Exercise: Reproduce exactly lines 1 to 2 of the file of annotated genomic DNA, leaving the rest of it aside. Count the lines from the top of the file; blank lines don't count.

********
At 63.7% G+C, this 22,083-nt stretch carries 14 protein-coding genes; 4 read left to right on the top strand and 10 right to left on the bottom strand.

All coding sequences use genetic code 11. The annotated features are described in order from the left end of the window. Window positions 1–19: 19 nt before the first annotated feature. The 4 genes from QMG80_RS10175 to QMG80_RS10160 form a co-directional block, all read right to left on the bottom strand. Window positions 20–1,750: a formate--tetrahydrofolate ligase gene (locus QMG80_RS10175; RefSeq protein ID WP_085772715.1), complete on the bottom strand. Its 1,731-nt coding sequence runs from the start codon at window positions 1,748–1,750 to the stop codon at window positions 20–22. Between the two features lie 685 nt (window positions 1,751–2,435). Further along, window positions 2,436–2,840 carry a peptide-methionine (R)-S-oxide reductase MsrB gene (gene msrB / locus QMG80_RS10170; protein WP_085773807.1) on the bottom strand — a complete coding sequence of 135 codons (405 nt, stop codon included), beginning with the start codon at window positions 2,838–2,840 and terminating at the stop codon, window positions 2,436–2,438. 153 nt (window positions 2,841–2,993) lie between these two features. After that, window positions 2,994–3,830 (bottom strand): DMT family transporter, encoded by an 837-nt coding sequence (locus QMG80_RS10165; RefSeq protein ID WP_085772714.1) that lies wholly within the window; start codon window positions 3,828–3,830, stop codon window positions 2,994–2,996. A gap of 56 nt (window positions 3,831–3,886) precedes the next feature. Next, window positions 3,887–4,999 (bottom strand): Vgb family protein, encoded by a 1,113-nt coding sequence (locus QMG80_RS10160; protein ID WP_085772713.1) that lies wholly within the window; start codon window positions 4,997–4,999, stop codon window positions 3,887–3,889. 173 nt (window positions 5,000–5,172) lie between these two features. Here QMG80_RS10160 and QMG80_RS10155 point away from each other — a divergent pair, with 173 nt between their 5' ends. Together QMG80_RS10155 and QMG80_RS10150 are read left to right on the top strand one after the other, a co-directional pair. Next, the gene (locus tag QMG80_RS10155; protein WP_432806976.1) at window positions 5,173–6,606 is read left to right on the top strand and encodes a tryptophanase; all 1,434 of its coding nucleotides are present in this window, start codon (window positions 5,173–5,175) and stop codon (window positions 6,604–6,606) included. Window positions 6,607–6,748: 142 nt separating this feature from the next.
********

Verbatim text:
At 63.7% G+C, this 22,083-nt stretch carries 14 protein-coding genes; 4 read left to right on the top strand and 10 right to left on the bottom strand.

All coding sequences use genetic code 11. The annotated features are described in order from the left end of the window. Window positions 1–19: 19 nt before the first annotated feature. The 4 genes from QMG80_RS10175 to QMG80_RS10160 form a co-directional block, all read right to left on the bottom strand. Window positions 20–1,750: a formate--tetrahydrofolate ligase gene (locus QMG80_RS10175; RefSeq protein ID WP_085772715.1), complete on the bottom strand. Its 1,731-nt coding sequence runs from the start codon at window positions 1,748–1,750 to the stop codon at window positions 20–22. Between the two features lie 685 nt (window positions 1,751–2,435). Further along, window positions 2,436–2,840 carry a peptide-methionine (R)-S-oxide reductase MsrB gene (gene msrB / locus QMG80_RS10170; protein WP_085773807.1) on the bottom strand — a complete coding sequence of 135 codons (405 nt, stop codon included), beginning with the start codon at window positions 2,838–2,840 and terminating at the stop codon, window positions 2,436–2,438. 153 nt (window positions 2,841–2,993) lie between these two features. After that, window positions 2,994–3,830 (bottom strand): DMT family transporter, encoded by an 837-nt coding sequence (locus QMG80_RS10165; RefSeq protein ID WP_085772714.1) that lies wholly within the window; start codon window positions 3,828–3,830, stop codon window positions 2,994–2,996. A gap of 56 nt (window positions 3,831–3,886) precedes the next feature. Next, window positions 3,887–4,999 (bottom strand): Vgb family protein, encoded by a 1,113-nt coding sequence (locus QMG80_RS10160; protein ID WP_085772713.1) that lies wholly within the window; start codon window positions 4,997–4,999, stop codon window positions 3,887–3,889. 173 nt (window positions 5,000–5,172) lie between these two features. Here QMG80_RS10160 and QMG80_RS10155 point away from each other — a divergent pair, with 173 nt between their 5' ends. Together QMG80_RS10155 and QMG80_RS10150 are read left to right on the top strand one after the other, a co-directional pair. Next, the gene (locus tag QMG80_RS10155; protein WP_432806976.1) at window positions 5,173–6,606 is read left to right on the top strand and encodes a tryptophanase; all 1,434 of its coding nucleotides are present in this window, start codon (window positions 5,173–5,175) and stop codon (window positions 6,604–6,606) included. Window positions 6,607–6,748: 142 nt separating this feature from the next.